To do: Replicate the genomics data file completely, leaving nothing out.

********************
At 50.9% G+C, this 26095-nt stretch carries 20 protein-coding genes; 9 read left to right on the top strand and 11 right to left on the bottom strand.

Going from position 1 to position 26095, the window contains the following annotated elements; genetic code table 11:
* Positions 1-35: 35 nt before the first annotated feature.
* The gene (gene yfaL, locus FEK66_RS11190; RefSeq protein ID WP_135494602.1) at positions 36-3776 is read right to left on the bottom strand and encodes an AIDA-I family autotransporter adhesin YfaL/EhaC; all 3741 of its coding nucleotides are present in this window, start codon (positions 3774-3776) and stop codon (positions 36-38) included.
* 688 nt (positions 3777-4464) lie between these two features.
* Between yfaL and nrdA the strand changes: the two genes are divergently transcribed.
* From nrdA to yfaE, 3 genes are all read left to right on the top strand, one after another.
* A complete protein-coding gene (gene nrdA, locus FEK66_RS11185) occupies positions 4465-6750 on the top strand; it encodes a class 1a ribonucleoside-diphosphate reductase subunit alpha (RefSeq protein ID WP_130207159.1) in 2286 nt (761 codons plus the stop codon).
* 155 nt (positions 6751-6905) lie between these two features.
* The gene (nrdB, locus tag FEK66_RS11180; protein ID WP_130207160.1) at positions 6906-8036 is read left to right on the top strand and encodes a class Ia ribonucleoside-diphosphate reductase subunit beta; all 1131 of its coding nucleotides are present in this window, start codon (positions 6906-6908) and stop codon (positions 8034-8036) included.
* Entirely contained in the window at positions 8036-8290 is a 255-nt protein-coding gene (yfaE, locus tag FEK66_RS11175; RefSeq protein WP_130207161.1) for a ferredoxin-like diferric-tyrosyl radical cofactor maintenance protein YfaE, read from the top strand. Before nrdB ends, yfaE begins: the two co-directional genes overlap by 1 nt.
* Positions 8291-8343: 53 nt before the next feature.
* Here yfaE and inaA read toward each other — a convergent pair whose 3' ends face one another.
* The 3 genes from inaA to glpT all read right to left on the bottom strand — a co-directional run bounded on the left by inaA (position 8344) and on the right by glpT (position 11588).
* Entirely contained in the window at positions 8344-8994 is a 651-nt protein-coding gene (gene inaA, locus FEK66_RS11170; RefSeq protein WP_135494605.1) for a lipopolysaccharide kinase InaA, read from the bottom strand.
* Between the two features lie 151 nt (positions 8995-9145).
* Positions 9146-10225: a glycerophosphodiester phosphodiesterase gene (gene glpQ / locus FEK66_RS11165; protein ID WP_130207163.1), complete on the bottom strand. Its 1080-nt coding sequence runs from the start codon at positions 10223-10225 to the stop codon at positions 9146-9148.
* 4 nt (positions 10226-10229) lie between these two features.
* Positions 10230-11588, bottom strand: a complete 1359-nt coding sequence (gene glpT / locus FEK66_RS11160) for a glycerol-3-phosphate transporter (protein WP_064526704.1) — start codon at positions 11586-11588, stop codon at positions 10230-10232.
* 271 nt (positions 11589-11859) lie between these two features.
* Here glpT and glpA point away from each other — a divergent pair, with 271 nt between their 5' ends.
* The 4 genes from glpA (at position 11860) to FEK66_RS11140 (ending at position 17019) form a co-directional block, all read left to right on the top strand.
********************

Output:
At 50.9% G+C, this 26095-nt stretch carries 20 protein-coding genes; 9 read left to right on the top strand and 11 right to left on the bottom strand.

Going from position 1 to position 26095, the window contains the following annotated elements; genetic code table 11:
* Positions 1-35: 35 nt before the first annotated feature.
* The gene (gene yfaL, locus FEK66_RS11190; RefSeq protein ID WP_135494602.1) at positions 36-3776 is read right to left on the bottom strand and encodes an AIDA-I family autotransporter adhesin YfaL/EhaC; all 3741 of its coding nucleotides are present in this window, start codon (positions 3774-3776) and stop codon (positions 36-38) included.
* 688 nt (positions 3777-4464) lie between these two features.
* Between yfaL and nrdA the strand changes: the two genes are divergently transcribed.
* From nrdA to yfaE, 3 genes are all read left to right on the top strand, one after another.
* A complete protein-coding gene (gene nrdA, locus FEK66_RS11185) occupies positions 4465-6750 on the top strand; it encodes a class 1a ribonucleoside-diphosphate reductase subunit alpha (RefSeq protein ID WP_130207159.1) in 2286 nt (761 codons plus the stop codon).
* 155 nt (positions 6751-6905) lie between these two features.
* The gene (nrdB, locus tag FEK66_RS11180; protein ID WP_130207160.1) at positions 6906-8036 is read left to right on the top strand and encodes a class Ia ribonucleoside-diphosphate reductase subunit beta; all 1131 of its coding nucleotides are present in this window, start codon (positions 6906-6908) and stop codon (positions 8034-8036) included.
* Entirely contained in the window at positions 8036-8290 is a 255-nt protein-coding gene (yfaE, locus tag FEK66_RS11175; RefSeq protein WP_130207161.1) for a ferredoxin-like diferric-tyrosyl radical cofactor maintenance protein YfaE, read from the top strand. Before nrdB ends, yfaE begins: the two co-directional genes overlap by 1 nt.
* Positions 8291-8343: 53 nt before the next feature.
* Here yfaE and inaA read toward each other — a convergent pair whose 3' ends face one another.
* The 3 genes from inaA to glpT all read right to left on the bottom strand — a co-directional run bounded on the left by inaA (position 8344) and on the right by glpT (position 11588).
* Entirely contained in the window at positions 8344-8994 is a 651-nt protein-coding gene (gene inaA, locus FEK66_RS11170; RefSeq protein WP_135494605.1) for a lipopolysaccharide kinase InaA, read from the bottom strand.
* Between the two features lie 151 nt (positions 8995-9145).
* Positions 9146-10225: a glycerophosphodiester phosphodiesterase gene (gene glpQ / locus FEK66_RS11165; protein ID WP_130207163.1), complete on the bottom strand. Its 1080-nt coding sequence runs from the start codon at positions 10223-10225 to the stop codon at positions 9146-9148.
* 4 nt (positions 10226-10229) lie between these two features.
* Positions 10230-11588, bottom strand: a complete 1359-nt coding sequence (gene glpT / locus FEK66_RS11160) for a glycerol-3-phosphate transporter (protein WP_064526704.1) — start codon at positions 11586-11588, stop codon at positions 10230-10232.
* 271 nt (positions 11589-11859) lie between these two features.
* Here glpT and glpA point away from each other — a divergent pair, with 271 nt between their 5' ends.
* The 4 genes from glpA (at position 11860) to FEK66_RS11140 (ending at position 17019) form a co-directional block, all read left to right on the top strand.